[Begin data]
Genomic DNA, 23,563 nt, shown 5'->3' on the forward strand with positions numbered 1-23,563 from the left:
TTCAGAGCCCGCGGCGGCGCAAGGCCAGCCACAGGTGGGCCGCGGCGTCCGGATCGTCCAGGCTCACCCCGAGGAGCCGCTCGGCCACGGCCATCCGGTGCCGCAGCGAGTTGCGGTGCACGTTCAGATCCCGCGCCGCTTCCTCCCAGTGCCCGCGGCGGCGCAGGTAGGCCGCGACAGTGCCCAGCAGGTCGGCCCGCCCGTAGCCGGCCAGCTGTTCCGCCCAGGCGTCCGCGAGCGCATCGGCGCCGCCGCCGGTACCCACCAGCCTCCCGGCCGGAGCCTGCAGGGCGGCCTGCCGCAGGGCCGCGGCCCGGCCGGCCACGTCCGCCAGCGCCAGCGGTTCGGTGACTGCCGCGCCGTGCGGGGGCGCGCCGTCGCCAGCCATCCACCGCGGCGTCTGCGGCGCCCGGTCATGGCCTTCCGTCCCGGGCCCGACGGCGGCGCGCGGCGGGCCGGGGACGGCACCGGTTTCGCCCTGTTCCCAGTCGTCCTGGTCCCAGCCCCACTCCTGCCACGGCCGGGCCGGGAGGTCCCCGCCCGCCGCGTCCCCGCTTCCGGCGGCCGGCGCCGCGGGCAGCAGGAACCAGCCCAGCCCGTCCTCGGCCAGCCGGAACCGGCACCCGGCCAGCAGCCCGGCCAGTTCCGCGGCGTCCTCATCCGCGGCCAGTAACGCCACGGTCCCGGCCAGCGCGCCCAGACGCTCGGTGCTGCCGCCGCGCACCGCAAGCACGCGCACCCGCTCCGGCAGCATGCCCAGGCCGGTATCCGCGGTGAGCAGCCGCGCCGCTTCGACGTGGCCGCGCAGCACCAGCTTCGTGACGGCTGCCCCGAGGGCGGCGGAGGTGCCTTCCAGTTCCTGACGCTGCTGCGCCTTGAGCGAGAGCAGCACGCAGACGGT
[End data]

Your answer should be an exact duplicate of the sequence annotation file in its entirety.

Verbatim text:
Genomic DNA, 23,563 nt, shown 5'->3' on the forward strand with positions numbered 1-23,563 from the left:
TTCAGAGCCCGCGGCGGCGCAAGGCCAGCCACAGGTGGGCCGCGGCGTCCGGATCGTCCAGGCTCACCCCGAGGAGCCGCTCGGCCACGGCCATCCGGTGCCGCAGCGAGTTGCGGTGCACGTTCAGATCCCGCGCCGCTTCCTCCCAGTGCCCGCGGCGGCGCAGGTAGGCCGCGACAGTGCCCAGCAGGTCGGCCCGCCCGTAGCCGGCCAGCTGTTCCGCCCAGGCGTCCGCGAGCGCATCGGCGCCGCCGCCGGTACCCACCAGCCTCCCGGCCGGAGCCTGCAGGGCGGCCTGCCGCAGGGCCGCGGCCCGGCCGGCCACGTCCGCCAGCGCCAGCGGTTCGGTGACTGCCGCGCCGTGCGGGGGCGCGCCGTCGCCAGCCATCCACCGCGGCGTCTGCGGCGCCCGGTCATGGCCTTCCGTCCCGGGCCCGACGGCGGCGCGCGGCGGGCCGGGGACGGCACCGGTTTCGCCCTGTTCCCAGTCGTCCTGGTCCCAGCCCCACTCCTGCCACGGCCGGGCCGGGAGGTCCCCGCCCGCCGCGTCCCCGCTTCCGGCGGCCGGCGCCGCGGGCAGCAGGAACCAGCCCAGCCCGTCCTCGGCCAGCCGGAACCGGCACCCGGCCAGCAGCCCGGCCAGTTCCGCGGCGTCCTCATCCGCGGCCAGTAACGCCACGGTCCCGGCCAGCGCGCCCAGACGCTCGGTGCTGCCGCCGCGCACCGCAAGCACGCGCACCCGCTCCGGCAGCATGCCCAGGCCGGTATCCGCGGTGAGCAGCCGCGCCGCTTCGACGTGGCCGCGCAGCACCAGCTTCGTGACGGCTGCCCCGAGGGCGGCGGAGGTGCCTTCCAGTTCCTGACGCTGCTGCGCCTTGAGCGAGAGCAGCACGCAGACGGT